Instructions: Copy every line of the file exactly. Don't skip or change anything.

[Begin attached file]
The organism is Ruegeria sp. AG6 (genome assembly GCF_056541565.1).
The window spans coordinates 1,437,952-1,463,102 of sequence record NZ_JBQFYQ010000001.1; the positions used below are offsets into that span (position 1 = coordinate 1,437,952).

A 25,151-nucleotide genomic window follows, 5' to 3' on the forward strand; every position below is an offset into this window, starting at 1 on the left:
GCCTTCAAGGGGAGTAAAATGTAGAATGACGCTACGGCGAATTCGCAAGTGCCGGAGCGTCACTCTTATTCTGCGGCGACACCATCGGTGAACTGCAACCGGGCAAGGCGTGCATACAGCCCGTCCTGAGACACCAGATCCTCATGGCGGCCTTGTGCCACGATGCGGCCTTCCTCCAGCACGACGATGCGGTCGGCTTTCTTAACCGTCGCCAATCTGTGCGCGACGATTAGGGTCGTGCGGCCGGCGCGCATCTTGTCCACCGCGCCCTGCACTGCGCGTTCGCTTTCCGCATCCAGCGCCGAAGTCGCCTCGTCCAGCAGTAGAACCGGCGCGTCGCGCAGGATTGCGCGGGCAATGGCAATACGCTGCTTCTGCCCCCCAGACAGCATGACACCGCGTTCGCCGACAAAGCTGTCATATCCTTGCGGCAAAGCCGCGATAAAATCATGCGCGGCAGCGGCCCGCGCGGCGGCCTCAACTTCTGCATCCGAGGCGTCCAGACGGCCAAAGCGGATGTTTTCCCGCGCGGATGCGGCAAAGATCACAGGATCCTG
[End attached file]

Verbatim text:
The organism is Ruegeria sp. AG6 (genome assembly GCF_056541565.1).
The window spans coordinates 1,437,952-1,463,102 of sequence record NZ_JBQFYQ010000001.1; the positions used below are offsets into that span (position 1 = coordinate 1,437,952).

A 25,151-nucleotide genomic window follows, 5' to 3' on the forward strand; every position below is an offset into this window, starting at 1 on the left:
GCCTTCAAGGGGAGTAAAATGTAGAATGACGCTACGGCGAATTCGCAAGTGCCGGAGCGTCACTCTTATTCTGCGGCGACACCATCGGTGAACTGCAACCGGGCAAGGCGTGCATACAGCCCGTCCTGAGACACCAGATCCTCATGGCGGCCTTGTGCCACGATGCGGCCTTCCTCCAGCACGACGATGCGGTCGGCTTTCTTAACCGTCGCCAATCTGTGCGCGACGATTAGGGTCGTGCGGCCGGCGCGCATCTTGTCCACCGCGCCCTGCACTGCGCGTTCGCTTTCCGCATCCAGCGCCGAAGTCGCCTCGTCCAGCAGTAGAACCGGCGCGTCGCGCAGGATTGCGCGGGCAATGGCAATACGCTGCTTCTGCCCCCCAGACAGCATGACACCGCGTTCGCCGACAAAGCTGTCATATCCTTGCGGCAAAGCCGCGATAAAATCATGCGCGGCAGCGGCCCGCGCGGCGGCCTCAACTTCTGCATCCGAGGCGTCCAGACGGCCAAAGCGGATGTTTTCCCGCGCGGATGCGGCAAAGATCACAGGATCCTG